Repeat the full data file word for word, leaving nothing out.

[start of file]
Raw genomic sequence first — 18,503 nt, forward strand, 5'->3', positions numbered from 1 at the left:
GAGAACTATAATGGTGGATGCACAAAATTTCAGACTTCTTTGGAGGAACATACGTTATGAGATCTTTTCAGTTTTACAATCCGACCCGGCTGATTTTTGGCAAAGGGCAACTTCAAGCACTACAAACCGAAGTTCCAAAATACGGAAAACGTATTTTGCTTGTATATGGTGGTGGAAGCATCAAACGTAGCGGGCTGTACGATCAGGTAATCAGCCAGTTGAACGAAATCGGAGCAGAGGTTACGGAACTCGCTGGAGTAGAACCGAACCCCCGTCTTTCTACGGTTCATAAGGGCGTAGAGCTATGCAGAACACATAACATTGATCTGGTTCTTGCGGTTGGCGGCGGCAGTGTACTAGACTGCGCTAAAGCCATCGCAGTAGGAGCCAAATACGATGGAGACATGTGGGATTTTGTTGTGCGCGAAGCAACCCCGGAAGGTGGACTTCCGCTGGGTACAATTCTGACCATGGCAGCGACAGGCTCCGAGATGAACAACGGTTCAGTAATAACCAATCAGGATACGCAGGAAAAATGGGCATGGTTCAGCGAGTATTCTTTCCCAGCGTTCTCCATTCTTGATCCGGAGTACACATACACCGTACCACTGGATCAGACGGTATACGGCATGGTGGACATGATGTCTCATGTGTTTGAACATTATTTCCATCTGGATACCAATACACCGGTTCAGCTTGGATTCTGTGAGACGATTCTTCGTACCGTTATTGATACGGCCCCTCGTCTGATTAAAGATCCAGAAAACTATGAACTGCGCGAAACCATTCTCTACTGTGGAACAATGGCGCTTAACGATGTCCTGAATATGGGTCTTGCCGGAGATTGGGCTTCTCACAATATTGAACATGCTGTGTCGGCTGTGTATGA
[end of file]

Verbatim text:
Raw genomic sequence first — 18,503 nt, forward strand, 5'->3', positions numbered from 1 at the left:
GAGAACTATAATGGTGGATGCACAAAATTTCAGACTTCTTTGGAGGAACATACGTTATGAGATCTTTTCAGTTTTACAATCCGACCCGGCTGATTTTTGGCAAAGGGCAACTTCAAGCACTACAAACCGAAGTTCCAAAATACGGAAAACGTATTTTGCTTGTATATGGTGGTGGAAGCATCAAACGTAGCGGGCTGTACGATCAGGTAATCAGCCAGTTGAACGAAATCGGAGCAGAGGTTACGGAACTCGCTGGAGTAGAACCGAACCCCCGTCTTTCTACGGTTCATAAGGGCGTAGAGCTATGCAGAACACATAACATTGATCTGGTTCTTGCGGTTGGCGGCGGCAGTGTACTAGACTGCGCTAAAGCCATCGCAGTAGGAGCCAAATACGATGGAGACATGTGGGATTTTGTTGTGCGCGAAGCAACCCCGGAAGGTGGACTTCCGCTGGGTACAATTCTGACCATGGCAGCGACAGGCTCCGAGATGAACAACGGTTCAGTAATAACCAATCAGGATACGCAGGAAAAATGGGCATGGTTCAGCGAGTATTCTTTCCCAGCGTTCTCCATTCTTGATCCGGAGTACACATACACCGTACCACTGGATCAGACGGTATACGGCATGGTGGACATGATGTCTCATGTGTTTGAACATTATTTCCATCTGGATACCAATACACCGGTTCAGCTTGGATTCTGTGAGACGATTCTTCGTACCGTTATTGATACGGCCCCTCGTCTGATTAAAGATCCAGAAAACTATGAACTGCGCGAAACCATTCTCTACTGTGGAACAATGGCGCTTAACGATGTCCTGAATATGGGTCTTGCCGGAGATTGGGCTTCTCACAATATTGAACATGCTGTGTCGGCTGTGTATGA